- Make-up stuff
- Pillow (You get it almost everywhere, and where you don’t, you can make one by stuffing clothes into your sleeping bag’s bag.)
- Survivor’s equipment (This isn’t the jungle. You won’t even need a compass, as it’s easy to find your way.)
- A huge pile of medicine (You can buy them here, too. It isn’t worth carrying them, except the ones you specifically need. 1-2 pills are enough till you get to the next pharmacy. The prices are similar to those at home.)
- Food (There are shops on the way, the prices are similar to those at home.)
- More than three changes of clothes
- Swimming suit (at least for men. I swam in sports underwear in streams and in the ocean.)
- Insect repellent (At least I didn’t need it in May.)
- Smart clothes (Others don’t have them either.)
- A big roll of toilet paper (They have it everywhere, and for emergency cases, it’s enough to have a 10-piece pack of paper facial tissues, which take up much less room in your bag.)

My friend, Olivier asked me to draw your attention to the fact that even though I’ve taken tons of beautiful photos, the Camino an endless joyride. Beside the tracks surrounded by heavenly scenery, there are also really ugly industrial parts, and horribly boring, straight and difficult roadside sections. This isn’t a problem at all, as it’s also part of the journey and of the adventure. They are just not nice enough for people to take photos of. In case you haven’t been to El Camino yet, enjoy the short video I’ve made during my journey. Take it as an appetizer:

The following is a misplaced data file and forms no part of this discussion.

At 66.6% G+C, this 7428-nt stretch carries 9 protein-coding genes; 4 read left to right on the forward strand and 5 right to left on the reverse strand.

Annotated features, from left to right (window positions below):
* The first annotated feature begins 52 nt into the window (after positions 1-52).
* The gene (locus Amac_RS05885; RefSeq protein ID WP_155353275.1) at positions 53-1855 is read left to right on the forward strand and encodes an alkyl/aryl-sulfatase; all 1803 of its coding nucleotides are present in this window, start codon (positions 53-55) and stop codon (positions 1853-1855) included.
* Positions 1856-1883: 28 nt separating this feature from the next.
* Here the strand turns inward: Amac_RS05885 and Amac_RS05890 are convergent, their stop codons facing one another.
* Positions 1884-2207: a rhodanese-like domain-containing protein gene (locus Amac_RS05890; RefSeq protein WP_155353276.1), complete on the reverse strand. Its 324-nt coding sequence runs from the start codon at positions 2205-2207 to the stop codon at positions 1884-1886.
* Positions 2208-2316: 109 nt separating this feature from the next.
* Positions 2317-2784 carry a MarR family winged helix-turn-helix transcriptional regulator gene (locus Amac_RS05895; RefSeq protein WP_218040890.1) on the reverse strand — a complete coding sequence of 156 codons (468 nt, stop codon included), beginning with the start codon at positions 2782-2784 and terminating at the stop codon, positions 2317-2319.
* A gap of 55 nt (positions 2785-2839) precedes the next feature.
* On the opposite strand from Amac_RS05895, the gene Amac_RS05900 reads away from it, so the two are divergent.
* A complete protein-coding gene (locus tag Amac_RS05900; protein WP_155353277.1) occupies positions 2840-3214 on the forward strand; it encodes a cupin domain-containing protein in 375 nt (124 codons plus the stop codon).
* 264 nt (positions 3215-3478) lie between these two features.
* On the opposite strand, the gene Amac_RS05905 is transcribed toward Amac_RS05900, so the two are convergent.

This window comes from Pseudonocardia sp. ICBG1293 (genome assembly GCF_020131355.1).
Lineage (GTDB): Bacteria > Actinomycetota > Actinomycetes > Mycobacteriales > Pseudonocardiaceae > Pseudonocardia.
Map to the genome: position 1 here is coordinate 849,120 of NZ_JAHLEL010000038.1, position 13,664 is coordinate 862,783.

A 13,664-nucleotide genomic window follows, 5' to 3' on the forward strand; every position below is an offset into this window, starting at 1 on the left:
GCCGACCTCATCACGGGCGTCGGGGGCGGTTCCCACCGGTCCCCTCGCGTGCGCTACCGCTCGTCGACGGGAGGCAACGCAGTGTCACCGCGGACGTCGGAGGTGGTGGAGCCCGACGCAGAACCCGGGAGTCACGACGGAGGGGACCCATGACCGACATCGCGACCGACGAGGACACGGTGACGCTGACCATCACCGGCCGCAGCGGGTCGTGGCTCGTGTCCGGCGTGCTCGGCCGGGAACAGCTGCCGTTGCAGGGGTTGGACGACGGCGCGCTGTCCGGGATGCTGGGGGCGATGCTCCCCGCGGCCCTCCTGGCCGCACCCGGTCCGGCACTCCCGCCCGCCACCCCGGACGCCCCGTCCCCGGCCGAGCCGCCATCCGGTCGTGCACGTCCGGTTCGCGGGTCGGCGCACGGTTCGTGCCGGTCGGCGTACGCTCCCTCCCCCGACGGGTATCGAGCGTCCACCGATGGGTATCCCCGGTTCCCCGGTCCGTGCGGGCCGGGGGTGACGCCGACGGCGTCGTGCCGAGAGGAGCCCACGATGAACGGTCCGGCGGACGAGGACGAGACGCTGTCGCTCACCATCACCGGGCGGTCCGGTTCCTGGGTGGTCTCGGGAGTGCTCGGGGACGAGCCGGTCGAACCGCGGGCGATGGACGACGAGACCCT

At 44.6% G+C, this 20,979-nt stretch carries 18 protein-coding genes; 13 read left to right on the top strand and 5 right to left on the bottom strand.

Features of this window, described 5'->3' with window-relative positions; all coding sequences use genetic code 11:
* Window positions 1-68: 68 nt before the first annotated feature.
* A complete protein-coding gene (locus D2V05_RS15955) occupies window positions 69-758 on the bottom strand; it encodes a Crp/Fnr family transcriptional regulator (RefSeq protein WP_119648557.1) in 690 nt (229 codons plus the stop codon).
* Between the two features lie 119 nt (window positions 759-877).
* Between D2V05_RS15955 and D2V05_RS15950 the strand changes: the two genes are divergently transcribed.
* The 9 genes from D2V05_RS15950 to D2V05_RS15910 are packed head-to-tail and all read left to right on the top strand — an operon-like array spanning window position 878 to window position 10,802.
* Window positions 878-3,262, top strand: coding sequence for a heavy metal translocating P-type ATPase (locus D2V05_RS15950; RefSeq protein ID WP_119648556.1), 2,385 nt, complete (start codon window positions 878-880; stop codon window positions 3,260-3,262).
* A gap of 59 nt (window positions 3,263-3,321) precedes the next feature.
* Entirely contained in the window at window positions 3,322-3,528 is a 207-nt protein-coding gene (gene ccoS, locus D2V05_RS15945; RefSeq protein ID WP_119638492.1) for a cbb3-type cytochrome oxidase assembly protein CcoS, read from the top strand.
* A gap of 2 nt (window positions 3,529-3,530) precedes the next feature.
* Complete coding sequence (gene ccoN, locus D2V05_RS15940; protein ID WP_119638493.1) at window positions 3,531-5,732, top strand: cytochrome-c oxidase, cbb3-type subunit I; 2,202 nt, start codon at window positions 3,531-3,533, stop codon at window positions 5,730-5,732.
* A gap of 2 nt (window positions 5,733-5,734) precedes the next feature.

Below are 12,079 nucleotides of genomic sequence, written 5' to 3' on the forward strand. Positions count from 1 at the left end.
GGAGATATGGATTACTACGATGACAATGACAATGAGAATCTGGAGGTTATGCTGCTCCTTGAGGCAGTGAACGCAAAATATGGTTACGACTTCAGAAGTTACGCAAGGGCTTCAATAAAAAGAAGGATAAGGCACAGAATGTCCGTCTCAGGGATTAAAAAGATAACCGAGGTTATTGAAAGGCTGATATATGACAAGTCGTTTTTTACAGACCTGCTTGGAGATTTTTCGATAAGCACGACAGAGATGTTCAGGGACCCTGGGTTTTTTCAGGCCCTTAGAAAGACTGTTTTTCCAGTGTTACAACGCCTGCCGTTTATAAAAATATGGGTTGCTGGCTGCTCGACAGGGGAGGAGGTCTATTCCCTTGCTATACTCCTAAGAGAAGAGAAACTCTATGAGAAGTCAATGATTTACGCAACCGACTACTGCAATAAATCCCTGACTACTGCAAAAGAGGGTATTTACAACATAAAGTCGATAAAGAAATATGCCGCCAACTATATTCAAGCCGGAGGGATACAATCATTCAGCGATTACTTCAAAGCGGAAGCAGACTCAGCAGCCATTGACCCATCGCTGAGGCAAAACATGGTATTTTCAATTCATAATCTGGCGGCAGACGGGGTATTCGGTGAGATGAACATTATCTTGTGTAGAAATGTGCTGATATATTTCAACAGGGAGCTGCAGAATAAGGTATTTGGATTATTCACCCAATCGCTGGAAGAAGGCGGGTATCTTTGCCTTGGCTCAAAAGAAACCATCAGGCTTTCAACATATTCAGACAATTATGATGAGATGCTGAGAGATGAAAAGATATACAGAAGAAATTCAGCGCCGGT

Stay tuned, more useful posts will come soon about the food, washing, safety, albergues etc.

Last, but not least, thank you for reading my blog. Hopefully you’ll find a lot of useful information here that might make you adventure easier. Please, if you like what you see, click on the ’share’ button at the end of the articles, or send them to those friends of yours, who are interested in this topic. This way, the time I spend writing the blog will be time well spent.
Other useful posts worth to check:
Useful to read before the Camino